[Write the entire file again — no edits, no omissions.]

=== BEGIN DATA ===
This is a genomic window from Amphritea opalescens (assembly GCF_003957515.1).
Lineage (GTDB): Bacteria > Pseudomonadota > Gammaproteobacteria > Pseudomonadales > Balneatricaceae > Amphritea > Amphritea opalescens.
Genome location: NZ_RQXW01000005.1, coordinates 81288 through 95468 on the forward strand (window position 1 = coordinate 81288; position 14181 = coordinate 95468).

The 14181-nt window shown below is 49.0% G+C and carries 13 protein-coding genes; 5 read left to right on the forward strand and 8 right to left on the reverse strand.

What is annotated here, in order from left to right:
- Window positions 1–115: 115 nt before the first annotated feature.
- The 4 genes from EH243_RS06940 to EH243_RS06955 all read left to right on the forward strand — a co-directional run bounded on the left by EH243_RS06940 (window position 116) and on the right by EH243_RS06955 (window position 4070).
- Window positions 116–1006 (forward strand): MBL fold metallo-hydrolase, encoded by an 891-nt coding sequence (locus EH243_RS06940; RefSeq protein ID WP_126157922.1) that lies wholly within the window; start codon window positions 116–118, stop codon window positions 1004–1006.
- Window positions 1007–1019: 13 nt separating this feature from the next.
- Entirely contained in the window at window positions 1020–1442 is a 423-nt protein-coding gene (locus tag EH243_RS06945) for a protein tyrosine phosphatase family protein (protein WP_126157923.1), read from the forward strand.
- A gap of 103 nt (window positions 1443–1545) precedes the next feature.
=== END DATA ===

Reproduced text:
This is a genomic window from Amphritea opalescens (assembly GCF_003957515.1).
Lineage (GTDB): Bacteria > Pseudomonadota > Gammaproteobacteria > Pseudomonadales > Balneatricaceae > Amphritea > Amphritea opalescens.
Genome location: NZ_RQXW01000005.1, coordinates 81288 through 95468 on the forward strand (window position 1 = coordinate 81288; position 14181 = coordinate 95468).

The 14181-nt window shown below is 49.0% G+C and carries 13 protein-coding genes; 5 read left to right on the forward strand and 8 right to left on the reverse strand.

What is annotated here, in order from left to right:
- Window positions 1–115: 115 nt before the first annotated feature.
- The 4 genes from EH243_RS06940 to EH243_RS06955 all read left to right on the forward strand — a co-directional run bounded on the left by EH243_RS06940 (window position 116) and on the right by EH243_RS06955 (window position 4070).
- Window positions 116–1006 (forward strand): MBL fold metallo-hydrolase, encoded by an 891-nt coding sequence (locus EH243_RS06940; RefSeq protein ID WP_126157922.1) that lies wholly within the window; start codon window positions 116–118, stop codon window positions 1004–1006.
- Window positions 1007–1019: 13 nt separating this feature from the next.
- Entirely contained in the window at window positions 1020–1442 is a 423-nt protein-coding gene (locus tag EH243_RS06945) for a protein tyrosine phosphatase family protein (protein WP_126157923.1), read from the forward strand.
- A gap of 103 nt (window positions 1443–1545) precedes the next feature.